New Orleans Saints: DE, LB, TE, WR
It seems that the Saints are going to continue to milk this head coach/quarterback combo of Sean Payton and Drew Brees for at least another year but it won’t matter, because this duo is a far cry from what it once was. While the offense does need help, it’s the 27th ranked defense that will get most of the attention. The secondary was flamed last year, but mostly because the pass rush was pitiful. With the number 12 draft pick in the first round this year, the Saints will probably have to choose between the likes of Alabama’s A’Shawn Robinson and Clemson’s Kevin Dodd. Robinson is the bigger of the two and has some range being able to play defensive tackle and defensive end. Having that kind of versatility might be key for them, and if not, they can get Dodd, who is a “straight up” edge rusher. Due to his character issues, defensive end Robert Nkemdiche of Ole Miss, may be available to them in the second round. Sure, he’s a head case, but he’s also an amazing athlete, and if he can keep his head on straight, Nkemdiche can be an All-Pro in the NFL. Keeping this focus in the first two rounds is a step in the right direction for the Saints defense. New Orleans lost tight end Ben Watson in free agency to the Ravens, but they signed a younger tighter end in Coby Fleener. Fleener, surprisingly didn’t max out his potential playing with his college quarterback Andrew Luck in Indianapolis and maybe a fresh start in a tight end friendly system is what he needs. The Saints have two good, young receivers in Willie Snead and Brandin Cooks, but neither of them are “big” receivers. The Saints can look to get some bigger, veteran wide-outs at a cheap price like Nate Washinton or a Hakeem Nicks. The Saints needs a viable red-zone target at that position – even a late round gamble on Tennessee’s Marquez North (6’2″, 223) might be worth the risk.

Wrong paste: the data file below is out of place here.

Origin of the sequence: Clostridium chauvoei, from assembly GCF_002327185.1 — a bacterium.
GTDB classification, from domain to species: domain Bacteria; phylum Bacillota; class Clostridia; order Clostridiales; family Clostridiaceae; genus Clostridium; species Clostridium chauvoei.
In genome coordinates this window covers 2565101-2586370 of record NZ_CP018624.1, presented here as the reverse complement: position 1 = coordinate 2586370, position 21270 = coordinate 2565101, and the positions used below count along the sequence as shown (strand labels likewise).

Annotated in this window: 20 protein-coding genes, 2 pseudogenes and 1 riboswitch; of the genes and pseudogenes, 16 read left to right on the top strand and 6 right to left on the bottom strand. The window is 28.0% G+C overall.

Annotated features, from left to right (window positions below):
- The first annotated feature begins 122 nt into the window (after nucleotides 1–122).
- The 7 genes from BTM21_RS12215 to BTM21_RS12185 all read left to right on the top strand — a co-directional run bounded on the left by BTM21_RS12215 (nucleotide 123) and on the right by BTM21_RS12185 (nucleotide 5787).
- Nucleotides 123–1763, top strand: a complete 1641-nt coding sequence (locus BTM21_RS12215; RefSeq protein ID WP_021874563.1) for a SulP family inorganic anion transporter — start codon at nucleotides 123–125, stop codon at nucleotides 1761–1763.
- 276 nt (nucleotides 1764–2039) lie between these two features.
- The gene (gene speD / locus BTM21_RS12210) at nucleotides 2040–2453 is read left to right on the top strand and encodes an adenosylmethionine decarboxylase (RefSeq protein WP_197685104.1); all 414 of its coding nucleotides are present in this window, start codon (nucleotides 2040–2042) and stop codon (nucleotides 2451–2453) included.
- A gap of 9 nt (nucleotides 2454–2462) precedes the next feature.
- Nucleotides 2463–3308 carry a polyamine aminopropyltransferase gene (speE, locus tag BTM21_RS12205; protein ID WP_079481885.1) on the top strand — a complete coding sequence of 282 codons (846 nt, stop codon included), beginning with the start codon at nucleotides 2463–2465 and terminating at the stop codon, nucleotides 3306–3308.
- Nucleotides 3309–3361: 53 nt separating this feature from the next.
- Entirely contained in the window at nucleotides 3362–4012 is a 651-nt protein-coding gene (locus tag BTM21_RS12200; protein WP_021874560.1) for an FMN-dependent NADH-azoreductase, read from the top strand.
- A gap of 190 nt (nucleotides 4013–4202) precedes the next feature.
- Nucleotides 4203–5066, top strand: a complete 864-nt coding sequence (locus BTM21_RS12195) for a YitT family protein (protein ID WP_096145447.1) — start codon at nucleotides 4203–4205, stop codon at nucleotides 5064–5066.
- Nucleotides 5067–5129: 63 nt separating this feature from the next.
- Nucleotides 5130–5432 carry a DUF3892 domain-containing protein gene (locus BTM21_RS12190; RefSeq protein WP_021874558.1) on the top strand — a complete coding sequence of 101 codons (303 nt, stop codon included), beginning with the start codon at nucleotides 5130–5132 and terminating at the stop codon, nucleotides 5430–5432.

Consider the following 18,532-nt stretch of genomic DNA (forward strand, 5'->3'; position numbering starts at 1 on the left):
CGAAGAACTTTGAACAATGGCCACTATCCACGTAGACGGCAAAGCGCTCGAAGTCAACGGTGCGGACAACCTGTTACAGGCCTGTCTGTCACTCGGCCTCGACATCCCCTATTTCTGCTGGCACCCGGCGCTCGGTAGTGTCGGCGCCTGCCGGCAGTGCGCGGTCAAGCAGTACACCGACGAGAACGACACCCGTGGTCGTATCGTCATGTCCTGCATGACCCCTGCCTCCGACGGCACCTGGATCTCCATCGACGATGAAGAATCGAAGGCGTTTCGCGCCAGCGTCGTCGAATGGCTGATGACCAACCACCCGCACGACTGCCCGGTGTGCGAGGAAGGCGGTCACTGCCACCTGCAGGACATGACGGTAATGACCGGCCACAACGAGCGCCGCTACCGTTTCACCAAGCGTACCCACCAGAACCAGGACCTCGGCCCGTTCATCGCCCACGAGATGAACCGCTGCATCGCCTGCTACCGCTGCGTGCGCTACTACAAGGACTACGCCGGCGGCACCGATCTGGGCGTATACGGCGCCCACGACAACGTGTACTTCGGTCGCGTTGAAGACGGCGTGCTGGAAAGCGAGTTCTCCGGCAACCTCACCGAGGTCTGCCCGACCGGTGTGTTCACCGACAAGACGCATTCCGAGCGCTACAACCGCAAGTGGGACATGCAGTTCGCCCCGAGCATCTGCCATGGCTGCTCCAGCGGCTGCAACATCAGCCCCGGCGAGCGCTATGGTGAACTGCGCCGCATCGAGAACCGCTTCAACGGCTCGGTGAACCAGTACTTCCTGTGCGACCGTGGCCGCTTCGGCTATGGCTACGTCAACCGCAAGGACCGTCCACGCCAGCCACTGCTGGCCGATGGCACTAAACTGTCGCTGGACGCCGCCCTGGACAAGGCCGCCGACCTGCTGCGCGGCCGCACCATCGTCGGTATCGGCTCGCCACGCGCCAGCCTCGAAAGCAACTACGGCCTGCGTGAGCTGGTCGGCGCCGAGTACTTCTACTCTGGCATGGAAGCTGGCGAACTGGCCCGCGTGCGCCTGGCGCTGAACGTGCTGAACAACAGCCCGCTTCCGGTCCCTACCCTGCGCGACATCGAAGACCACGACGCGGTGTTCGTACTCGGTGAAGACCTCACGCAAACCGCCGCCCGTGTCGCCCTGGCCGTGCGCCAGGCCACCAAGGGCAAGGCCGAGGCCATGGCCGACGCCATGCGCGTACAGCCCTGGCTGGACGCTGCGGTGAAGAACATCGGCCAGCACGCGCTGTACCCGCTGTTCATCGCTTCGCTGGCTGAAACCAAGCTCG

Atlanta Falcons: LB, DE, S, TE
The Atlanta Falcons were pretty much in the middle of the pack on defense and slightly below average offensively. Put that together and you get a collective “shrug” from NFL fans who barely noticed the Falcons all year. Head coach Dan Quinn is a defensive minded coach who knows he has mainstays at the quarterback, wide receiver and running back spots, which may be enough for him to go big on defense in free agency and in the draft. Many were surprised to see former Seahawk Bruce Irvin not sign with Quinn and the Falcons but since he didn’t, this means Alabama linebacker, Reggie Ragland – could be the seventeenth pick of the draft. Emmanuel Ogbah, defensive end of Oklahoma State, could slide into Atlanta’s favor as well, but Ogbah might need time to develop where Ragland is more good to go, now. If the Falcons get lucky they can use their second round pick on Ohio State safety Vonn Bell, who plays well against the run and good-enough in the secondary. Free agent safties James Ihedigbo and Bacarri Rambo just sound like less than stellar signings were used to the Falcons making, but let’s just hope this is a new regime/new method under Dan Quinn. . . The Falcons have had a void in that tight end position since the retirement of Tony Gonzalez and with what’s left in free agency and late round picks – it looks like it might be another year to struggle at that spot. Western Kentucky tight end Tyler Higbee might be a sneaky fifth round selection for Altanta – Higbee had 563 yards and 8 touchdowns for the Hilltoppers last season and offers some nice size at 6’6″, 250 pounds.
Carolina Panthers: WR, RB,